1981 Rancheria recognized;102 acres purchased nearby by federal
government as part of a lawsuit settlement
1982 Established tribal constitution
1651 J Street (The Sorenson House)
Henry Sorenson was the original owner. A Denmark native, Mr. Sorenson
came to Humboldt County as a boy and grew up near Blocksburg. He
graduated from Eureka Business College and worked in the Dixon's Store
in Loleta until 1902. That year he moved to Arcata and opened a
"Satisfactory Store" known as Sorenson and Matzen. The house was built
for him by his father-in-law, Jasper Reed, and his brother, Ben
Sorenson. It has been called the "house of triangles", referring to its
triangle pediments, dormer and windows.
The Wiyot territory is in the Humbolt county area, which starts at
Little River and continues down the coast to Bear River, then inland to
the first set of mountains. Towns that are within the traditional Wiyot
territory are McKinleyville, Blue Lake, Arcata, Eureka, Kneeland, Loleta,
Fortuna, Ferndale, and Rohnerville. Rivers within the territory are Mad
River (Batwat), Elk River, Eel River and the Van Duzen River. able Bluff
Reservation - Wiyot Tribe P.O. Box 206 Tribal Historic Preservation
Office Death Valley, CA 923280206 1000 Wiyot Drive (760) 786-2374 Loleta,
CA 95551 (707) 733-5055
With the establishment of dairying operations in the latter part of the
19th century, Swiss-Italian immigrants came to work for others on the
bottom lands of Mad and Eel rivers, in the Orick valley, and on the
coastal plains around the lagoons. But it didn't take long before
industry and ingenuity made these dairyman owners of both land and cows.
Many residents of the Ferndale and Loleta area trace their ancestry to
these immigrants of a century ago. The Portuguese, who came to Humboldt
County from the Azores, also found work on dairy ranches, but the timber
industry provided employment for many.
Ruby Winzler made a lifetime profession out of her love for children.
Ruby was born in 1899 at Cannibal Island near the mouth of the Eel
River. She drove a horse and buggy to Loleta Elementary school each day,
transporting herself and other children. When she was of high school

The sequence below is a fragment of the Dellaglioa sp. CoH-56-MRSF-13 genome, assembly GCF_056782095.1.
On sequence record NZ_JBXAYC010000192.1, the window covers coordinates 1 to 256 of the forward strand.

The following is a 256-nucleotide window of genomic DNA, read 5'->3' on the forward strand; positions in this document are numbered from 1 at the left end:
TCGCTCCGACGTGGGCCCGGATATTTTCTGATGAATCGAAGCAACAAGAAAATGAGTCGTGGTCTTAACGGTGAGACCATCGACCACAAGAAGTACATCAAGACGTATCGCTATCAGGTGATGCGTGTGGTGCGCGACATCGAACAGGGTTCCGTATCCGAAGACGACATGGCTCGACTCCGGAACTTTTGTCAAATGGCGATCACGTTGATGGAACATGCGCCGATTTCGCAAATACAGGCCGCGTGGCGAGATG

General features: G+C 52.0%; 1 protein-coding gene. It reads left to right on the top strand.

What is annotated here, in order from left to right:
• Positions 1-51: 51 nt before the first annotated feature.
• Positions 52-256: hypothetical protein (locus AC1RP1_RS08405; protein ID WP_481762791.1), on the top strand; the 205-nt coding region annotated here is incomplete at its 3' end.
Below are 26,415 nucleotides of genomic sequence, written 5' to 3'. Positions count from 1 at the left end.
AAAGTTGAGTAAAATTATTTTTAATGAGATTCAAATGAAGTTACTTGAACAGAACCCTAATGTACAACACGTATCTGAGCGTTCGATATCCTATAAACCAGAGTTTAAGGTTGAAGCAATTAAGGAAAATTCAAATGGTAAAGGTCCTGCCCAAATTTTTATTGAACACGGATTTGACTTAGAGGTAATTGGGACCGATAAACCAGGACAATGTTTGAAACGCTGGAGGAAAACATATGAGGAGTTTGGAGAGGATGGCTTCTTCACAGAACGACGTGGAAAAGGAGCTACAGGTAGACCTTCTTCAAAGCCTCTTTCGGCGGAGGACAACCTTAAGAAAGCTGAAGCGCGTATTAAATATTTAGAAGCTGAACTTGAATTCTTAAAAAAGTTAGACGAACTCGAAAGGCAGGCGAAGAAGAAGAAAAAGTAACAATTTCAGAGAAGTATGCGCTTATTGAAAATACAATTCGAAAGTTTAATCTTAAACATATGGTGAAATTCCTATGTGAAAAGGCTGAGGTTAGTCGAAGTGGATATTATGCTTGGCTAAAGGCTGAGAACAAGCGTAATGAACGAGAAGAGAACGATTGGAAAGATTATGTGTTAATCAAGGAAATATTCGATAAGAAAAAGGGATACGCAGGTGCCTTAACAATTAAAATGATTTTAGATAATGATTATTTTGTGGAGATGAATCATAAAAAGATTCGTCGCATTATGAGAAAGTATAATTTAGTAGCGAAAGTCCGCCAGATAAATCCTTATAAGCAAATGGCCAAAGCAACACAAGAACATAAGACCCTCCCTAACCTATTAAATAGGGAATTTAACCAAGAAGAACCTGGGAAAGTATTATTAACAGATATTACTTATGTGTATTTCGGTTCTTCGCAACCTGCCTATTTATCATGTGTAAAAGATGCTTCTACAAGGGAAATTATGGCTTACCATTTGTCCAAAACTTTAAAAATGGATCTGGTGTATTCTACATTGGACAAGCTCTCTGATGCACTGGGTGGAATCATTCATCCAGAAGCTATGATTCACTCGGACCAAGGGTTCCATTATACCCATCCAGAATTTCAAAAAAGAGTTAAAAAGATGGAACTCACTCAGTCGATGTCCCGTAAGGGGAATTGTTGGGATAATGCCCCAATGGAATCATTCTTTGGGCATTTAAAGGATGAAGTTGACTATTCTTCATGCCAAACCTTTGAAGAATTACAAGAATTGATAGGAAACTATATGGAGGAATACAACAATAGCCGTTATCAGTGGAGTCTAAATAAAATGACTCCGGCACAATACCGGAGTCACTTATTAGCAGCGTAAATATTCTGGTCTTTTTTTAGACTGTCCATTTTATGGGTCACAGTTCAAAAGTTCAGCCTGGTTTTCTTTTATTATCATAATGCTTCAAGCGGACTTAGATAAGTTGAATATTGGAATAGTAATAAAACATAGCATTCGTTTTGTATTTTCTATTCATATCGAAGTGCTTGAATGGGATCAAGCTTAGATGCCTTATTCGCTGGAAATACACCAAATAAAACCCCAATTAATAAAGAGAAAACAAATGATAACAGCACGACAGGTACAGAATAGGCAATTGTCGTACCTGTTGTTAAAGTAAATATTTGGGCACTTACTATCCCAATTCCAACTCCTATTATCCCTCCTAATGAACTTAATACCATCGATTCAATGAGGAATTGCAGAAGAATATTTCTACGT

age, she caught the train at Fernbridge for Fortuna High school. She
graduated from UC Berkeley in 1922 with a degree in math and chemistry.
She obtained a teaching credential.
Because so many mothers had to work at the onset of the war, Ruby saw a
need to develop a children's center. She obtained government funds to
build a temporary center. Her goal was to create a center that provided
guidance to the families and care to the children in a family like
setting--a home away from home. The Winzler Day Care Center became a
permanent day care center for children in 1963.
Loleta has one of the most scenic vistas of the lower Eel River Valley.
You can view dairy farms, the Pacific Ocean. and a historic bank
building. Bank of Loleta (added 1985 - Building - #85000354)
358 Main St., Loleta
Historic Significance: Event, Architecture/Engineering
Architect, builder, or engineer: Georgeson,Franklin T.
Architectural Style: Classical Revival
Area of Significance: Commerce, Architecture
Period of Significance: 1900-1924
Historic Function: Commerce/Trade
Historic Sub-function: Financial Institution
Current Function: Commerce/Trade
Current Sub-function: Financial Institution
Title of Event: D'Arcy Fallon presents So Late, So Soon: A Memoir
When: Monday, August 9, 2004 7:30 PM
Location: Annie Bloom's Books
Description: D'Arcy Fallon offers an irreverent, fly-on-the-wall view of
the Lighthouse Ranch, a Christian commune she called home for three
years in the mid-1970s. At 18 years old, when life's questions
overwhelmed her and reconciling her family past with her future seemed
impossible, she accidentally came upon the Ranch during a hitchhike gone
awry. Perched on a windswept bluff in Loleta, a dozen miles from
anywhere in Northern California, this community of lost and found
twenty-somethings lured her in with promises of abounding love,
spiritual serenity, and a hardy, pioneer existence. What she didn't
count on was the fog.
Hermetic Science played a surprising number of live shows in northern
California between April 1996 and May 1998, after which they withdrew
from the arena of live performance in order to devote themselves
single-mindedly to recording their second CD. Working with engineer Tim
Gray at Big Bang Studios near Loleta, California, the band recorded much
of the album in late September and October 1998, the remainder in May
1999. With the release of their second CD, Prophesies, in September
1999, once again under the auspices of the Magnetic Oblivion label,
Hermetic Science definitively emerged as one of the most original and
accomplished progressive bands of the second half of the 1990s.
Pioneer head of Crystal dies at 88
By Clint Swett
Bee Staff Writer
Kenneth Hansen, who with his two brothers took over the Crystal Cream
and Butter Co. from his father, died Wednesday morning while being